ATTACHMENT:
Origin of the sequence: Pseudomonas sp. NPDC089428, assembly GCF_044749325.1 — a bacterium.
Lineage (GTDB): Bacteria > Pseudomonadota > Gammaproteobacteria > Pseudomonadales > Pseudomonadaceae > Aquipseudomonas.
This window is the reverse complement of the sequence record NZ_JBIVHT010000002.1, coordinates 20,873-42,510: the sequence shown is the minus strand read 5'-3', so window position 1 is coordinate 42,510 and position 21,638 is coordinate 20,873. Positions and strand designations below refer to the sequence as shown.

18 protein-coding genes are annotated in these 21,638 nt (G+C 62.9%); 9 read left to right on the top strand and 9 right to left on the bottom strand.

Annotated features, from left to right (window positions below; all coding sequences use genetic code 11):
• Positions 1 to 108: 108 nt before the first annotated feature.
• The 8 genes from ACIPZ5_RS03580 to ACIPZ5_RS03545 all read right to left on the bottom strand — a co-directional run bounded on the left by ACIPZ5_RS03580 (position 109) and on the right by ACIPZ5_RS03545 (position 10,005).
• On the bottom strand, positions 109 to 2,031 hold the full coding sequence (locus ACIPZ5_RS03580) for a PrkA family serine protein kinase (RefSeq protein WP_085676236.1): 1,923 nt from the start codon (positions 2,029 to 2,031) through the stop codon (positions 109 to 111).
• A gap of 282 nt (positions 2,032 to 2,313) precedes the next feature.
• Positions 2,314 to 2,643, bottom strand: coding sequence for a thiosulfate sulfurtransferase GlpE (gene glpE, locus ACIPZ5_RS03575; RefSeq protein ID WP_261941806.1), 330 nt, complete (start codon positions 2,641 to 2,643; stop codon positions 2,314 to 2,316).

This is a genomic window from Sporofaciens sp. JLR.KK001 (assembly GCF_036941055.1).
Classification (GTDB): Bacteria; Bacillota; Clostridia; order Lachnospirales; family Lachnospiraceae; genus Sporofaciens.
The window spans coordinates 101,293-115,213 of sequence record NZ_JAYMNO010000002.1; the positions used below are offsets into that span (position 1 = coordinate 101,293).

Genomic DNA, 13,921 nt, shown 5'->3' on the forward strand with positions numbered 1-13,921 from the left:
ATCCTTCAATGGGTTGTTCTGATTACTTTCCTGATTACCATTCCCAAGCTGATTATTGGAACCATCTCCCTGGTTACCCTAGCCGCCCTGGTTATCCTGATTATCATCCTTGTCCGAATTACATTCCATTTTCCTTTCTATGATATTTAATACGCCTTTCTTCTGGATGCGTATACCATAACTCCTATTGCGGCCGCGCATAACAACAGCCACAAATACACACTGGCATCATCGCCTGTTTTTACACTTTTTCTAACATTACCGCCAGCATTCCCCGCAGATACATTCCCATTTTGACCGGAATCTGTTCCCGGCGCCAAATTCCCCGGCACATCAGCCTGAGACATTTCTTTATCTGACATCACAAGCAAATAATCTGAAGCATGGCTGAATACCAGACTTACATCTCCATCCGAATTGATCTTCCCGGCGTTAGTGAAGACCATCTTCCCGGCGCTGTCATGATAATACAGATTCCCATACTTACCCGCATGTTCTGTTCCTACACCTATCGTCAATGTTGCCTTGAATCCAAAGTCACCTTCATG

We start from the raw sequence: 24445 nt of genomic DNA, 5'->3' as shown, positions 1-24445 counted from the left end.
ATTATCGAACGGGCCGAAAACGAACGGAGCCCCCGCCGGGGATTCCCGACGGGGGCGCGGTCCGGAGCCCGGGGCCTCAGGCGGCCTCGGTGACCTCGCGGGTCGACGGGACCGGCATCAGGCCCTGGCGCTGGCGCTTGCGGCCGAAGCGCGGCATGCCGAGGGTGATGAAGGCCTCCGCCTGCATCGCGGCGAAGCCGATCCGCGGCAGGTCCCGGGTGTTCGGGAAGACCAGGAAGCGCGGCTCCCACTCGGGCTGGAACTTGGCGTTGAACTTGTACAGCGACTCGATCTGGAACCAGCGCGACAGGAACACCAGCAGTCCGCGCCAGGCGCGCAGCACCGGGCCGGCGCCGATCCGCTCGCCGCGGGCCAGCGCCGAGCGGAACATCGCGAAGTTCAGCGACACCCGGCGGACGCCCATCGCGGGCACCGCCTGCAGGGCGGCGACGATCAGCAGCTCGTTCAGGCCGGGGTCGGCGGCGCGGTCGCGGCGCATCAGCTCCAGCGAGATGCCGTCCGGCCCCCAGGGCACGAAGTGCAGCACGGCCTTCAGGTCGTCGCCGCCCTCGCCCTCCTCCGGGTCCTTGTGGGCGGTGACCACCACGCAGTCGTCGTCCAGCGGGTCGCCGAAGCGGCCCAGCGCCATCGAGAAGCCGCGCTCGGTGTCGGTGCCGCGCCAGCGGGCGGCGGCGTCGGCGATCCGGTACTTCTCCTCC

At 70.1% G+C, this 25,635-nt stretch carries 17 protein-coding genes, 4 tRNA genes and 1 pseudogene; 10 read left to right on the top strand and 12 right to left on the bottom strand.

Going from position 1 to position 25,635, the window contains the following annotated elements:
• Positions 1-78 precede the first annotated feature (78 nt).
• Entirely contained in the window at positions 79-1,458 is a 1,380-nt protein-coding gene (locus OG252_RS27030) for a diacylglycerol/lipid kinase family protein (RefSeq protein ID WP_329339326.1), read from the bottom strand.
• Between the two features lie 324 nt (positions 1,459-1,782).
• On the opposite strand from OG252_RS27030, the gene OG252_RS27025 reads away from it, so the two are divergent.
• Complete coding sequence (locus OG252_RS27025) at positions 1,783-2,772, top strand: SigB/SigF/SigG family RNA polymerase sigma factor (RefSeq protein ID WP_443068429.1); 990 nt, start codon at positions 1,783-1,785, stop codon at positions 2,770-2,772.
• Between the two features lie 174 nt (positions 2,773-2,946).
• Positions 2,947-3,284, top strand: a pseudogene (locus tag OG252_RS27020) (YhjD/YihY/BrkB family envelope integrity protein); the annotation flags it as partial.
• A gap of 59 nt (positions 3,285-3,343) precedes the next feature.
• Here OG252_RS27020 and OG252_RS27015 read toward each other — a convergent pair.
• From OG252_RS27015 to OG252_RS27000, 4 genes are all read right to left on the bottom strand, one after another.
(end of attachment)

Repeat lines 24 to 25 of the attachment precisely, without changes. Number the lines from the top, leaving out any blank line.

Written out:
• Complete coding sequence (locus OG252_RS27025) at positions 1,783-2,772, top strand: SigB/SigF/SigG family RNA polymerase sigma factor (RefSeq protein ID WP_443068429.1); 990 nt, start codon at positions 1,783-1,785, stop codon at positions 2,770-2,772.
• Between the two features lie 174 nt (positions 2,773-2,946).